Whether you identify your disease gene or not, you should consider participating in FFB’s “My Retina Tracker”, a free registry that can help you find out about clinical trials that are recruiting for your specific disease. For more information on “My Retina Tracker” please see the following web link:https://www.myretinatracker.org/
      It may also be helpful to periodically check the website: http://WWW.CLINICALTRIALS.GOV which is maintained by the National Institutes of Health and contains a searchable list of clinical trials for most known diseases. Each clinical trial listing will provide you with information on what the study is about, the requirements for participating and contact information.
      I hope you find this information helpful. Please let me know if there is anything else I can help you with.
      Thank you for your support!

  9. Rudolf Kambinda says:

    I’m 24 years and i have been living with RP and i would like to take pat in the clinical trials. I’m in Namibia, Windhoek.

    • EyeOnTheCure says:

      In order to participate in any of the ongoing clinical trials for RP, you will need to be able to travel back and forth to the trial site. Most trials, although they are free, do not provide financial assistance for travel. You may also want to try to identify the disease gene/mutation. A molecular diagnosis is the most accurate diagnosis possible. With the genetic information you can check the medical databases to see what, if any research is being done. You also may be able to qualify for gene therapy trials that are taking place. For information on genetic testing, please see the following web link to download a PDF document:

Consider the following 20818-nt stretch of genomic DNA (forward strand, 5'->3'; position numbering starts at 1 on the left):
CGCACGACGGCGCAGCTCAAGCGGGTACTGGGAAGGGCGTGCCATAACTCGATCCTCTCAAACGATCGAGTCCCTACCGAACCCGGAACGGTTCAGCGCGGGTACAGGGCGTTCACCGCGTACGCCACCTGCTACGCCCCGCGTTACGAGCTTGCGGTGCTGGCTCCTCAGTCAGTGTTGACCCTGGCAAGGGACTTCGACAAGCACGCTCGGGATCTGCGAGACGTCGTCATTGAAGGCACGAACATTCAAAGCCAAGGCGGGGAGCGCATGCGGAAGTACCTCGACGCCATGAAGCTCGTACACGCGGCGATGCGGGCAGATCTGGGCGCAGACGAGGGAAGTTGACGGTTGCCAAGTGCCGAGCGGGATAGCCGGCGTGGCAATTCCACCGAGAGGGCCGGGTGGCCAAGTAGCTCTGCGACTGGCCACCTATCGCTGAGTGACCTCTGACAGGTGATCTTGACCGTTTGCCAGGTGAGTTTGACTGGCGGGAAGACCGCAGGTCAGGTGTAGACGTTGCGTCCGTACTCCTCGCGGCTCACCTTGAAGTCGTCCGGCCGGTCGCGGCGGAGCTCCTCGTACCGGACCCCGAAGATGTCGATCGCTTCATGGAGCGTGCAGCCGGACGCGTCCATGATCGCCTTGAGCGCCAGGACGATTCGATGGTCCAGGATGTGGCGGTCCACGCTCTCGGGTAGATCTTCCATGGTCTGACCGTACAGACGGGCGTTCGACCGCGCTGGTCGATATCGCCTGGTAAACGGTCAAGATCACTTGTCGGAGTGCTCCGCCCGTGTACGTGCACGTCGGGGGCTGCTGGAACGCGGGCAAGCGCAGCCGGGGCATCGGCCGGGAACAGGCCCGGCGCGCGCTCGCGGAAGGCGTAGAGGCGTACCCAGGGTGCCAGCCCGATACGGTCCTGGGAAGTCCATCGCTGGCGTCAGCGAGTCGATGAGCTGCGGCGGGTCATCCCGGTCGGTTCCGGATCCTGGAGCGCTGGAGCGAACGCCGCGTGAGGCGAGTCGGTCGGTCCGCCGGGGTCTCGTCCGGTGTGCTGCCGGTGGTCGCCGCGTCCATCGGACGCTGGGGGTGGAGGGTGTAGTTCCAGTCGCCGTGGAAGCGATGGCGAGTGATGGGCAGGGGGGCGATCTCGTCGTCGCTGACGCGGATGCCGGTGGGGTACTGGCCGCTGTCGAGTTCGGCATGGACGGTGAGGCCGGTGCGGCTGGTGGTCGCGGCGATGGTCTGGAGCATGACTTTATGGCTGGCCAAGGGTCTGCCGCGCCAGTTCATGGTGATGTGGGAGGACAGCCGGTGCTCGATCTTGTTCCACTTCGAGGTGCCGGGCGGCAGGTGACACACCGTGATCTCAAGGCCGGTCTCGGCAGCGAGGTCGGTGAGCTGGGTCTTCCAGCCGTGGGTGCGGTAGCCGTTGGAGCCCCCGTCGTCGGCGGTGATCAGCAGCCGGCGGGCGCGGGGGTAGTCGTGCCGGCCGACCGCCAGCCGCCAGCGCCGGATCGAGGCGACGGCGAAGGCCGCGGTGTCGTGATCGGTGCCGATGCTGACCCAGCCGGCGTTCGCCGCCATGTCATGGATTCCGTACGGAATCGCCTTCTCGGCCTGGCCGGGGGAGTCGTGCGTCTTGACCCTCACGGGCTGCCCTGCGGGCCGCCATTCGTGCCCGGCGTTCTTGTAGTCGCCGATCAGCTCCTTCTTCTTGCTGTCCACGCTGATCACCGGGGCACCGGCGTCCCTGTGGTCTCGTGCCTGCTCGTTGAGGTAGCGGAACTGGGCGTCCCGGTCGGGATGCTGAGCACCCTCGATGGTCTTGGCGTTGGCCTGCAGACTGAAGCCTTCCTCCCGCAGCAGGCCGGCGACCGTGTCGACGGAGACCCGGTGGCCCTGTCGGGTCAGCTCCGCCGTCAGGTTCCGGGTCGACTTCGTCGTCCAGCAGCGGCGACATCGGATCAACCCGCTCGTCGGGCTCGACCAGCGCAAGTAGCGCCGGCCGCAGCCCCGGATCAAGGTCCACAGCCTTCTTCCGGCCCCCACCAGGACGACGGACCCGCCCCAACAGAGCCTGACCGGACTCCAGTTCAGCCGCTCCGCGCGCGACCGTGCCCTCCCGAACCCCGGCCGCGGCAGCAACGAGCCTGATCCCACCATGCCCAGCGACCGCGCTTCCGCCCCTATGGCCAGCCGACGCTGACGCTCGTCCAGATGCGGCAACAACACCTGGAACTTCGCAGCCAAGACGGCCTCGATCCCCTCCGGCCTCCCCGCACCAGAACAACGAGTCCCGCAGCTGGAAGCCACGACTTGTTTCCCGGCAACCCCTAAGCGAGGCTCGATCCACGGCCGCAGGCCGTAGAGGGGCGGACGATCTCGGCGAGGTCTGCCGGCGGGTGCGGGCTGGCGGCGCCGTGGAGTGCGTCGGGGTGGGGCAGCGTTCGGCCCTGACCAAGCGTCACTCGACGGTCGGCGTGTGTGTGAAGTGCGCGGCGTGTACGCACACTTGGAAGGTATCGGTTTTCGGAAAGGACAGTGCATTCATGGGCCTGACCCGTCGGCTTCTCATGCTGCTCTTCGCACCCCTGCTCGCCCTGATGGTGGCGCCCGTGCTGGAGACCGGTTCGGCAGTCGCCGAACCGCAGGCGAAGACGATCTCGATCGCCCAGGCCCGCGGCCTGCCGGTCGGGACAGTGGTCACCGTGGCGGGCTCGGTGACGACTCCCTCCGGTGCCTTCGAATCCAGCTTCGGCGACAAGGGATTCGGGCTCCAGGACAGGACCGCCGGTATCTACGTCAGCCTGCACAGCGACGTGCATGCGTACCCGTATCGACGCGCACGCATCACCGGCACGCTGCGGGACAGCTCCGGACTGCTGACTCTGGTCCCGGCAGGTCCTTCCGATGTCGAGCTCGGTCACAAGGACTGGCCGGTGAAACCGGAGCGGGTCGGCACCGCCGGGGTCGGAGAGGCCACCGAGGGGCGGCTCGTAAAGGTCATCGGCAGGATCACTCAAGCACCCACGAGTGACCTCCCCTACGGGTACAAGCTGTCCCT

http://www.blindness.org/sites/default/files/genetic_testing_booklet_201311rev.pdf

      Whether you identify your disease gene or not, you should consider participating in FFB’s “My Retina Tracker”, a free registry that can help you find out about clinical trials that are recruiting for your specific disease. For more information on “My Retina Tracker” please see the following web link:
      https://www.myretinatracker.org/

      It may also be helpful to periodically check the website: http://WWW.CLINICALTRIALS.GOV which is maintained by the National Institutes of Health and contains a searchable list of clinical trials for most known diseases. Each clinical trial listing will provide you with information on what the study is about, the requirements for participating and contact information.

  10. jeff cohen says:

    63 y.o. who had two retinsl detachments, cataract surgery and a cornea transplantin May 2014 leaves me with limited vision in right eye. Can see light from dark and motion from short distances only

  11. chris schiavone says:

    please help my brother. he’s 29 and suffers from rp. I pray every day for a cure.

    • EyeOnTheCure says:

      You should know that there are three inherited forms of RP: recessive, dominant and X-linked. If you are not sure which type your brother has, you should ask your ophthalmologist. For information on inheritance types, please see the following web link to download a PDF document on inheritance: